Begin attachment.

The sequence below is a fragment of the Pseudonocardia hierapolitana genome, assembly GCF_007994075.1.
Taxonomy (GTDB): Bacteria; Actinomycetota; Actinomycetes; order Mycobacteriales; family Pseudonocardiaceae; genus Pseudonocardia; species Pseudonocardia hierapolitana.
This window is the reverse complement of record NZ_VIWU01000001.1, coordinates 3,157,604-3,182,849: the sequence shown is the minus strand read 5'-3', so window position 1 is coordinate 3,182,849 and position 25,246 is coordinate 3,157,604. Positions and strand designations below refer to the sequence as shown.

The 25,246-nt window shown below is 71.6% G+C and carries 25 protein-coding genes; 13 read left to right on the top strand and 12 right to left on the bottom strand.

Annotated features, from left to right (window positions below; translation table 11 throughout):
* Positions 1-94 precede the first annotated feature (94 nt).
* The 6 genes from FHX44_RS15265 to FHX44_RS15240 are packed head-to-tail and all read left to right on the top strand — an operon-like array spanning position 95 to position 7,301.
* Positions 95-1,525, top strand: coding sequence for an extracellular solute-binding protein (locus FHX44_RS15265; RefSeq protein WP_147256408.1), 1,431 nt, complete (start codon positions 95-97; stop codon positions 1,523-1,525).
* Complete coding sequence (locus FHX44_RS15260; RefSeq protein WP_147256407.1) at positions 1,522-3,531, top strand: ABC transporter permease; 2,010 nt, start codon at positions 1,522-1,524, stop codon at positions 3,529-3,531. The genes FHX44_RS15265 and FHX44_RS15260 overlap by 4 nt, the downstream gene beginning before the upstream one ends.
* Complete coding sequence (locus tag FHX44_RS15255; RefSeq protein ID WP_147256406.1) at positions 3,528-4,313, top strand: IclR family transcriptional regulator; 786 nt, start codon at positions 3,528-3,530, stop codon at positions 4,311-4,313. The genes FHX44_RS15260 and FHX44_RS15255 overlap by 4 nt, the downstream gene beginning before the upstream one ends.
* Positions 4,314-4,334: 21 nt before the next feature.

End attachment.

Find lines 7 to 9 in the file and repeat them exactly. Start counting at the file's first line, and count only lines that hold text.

* The 6 genes from FHX44_RS15265 to FHX44_RS15240 are packed head-to-tail and all read left to right on the top strand — an operon-like array spanning position 95 to position 7,301.
* Positions 95-1,525, top strand: coding sequence for an extracellular solute-binding protein (locus FHX44_RS15265; RefSeq protein WP_147256408.1), 1,431 nt, complete (start codon positions 95-97; stop codon positions 1,523-1,525).
* Complete coding sequence (locus FHX44_RS15260; RefSeq protein WP_147256407.1) at positions 1,522-3,531, top strand: ABC transporter permease; 2,010 nt, start codon at positions 1,522-1,524, stop codon at positions 3,529-3,531. The genes FHX44_RS15265 and FHX44_RS15260 overlap by 4 nt, the downstream gene beginning before the upstream one ends.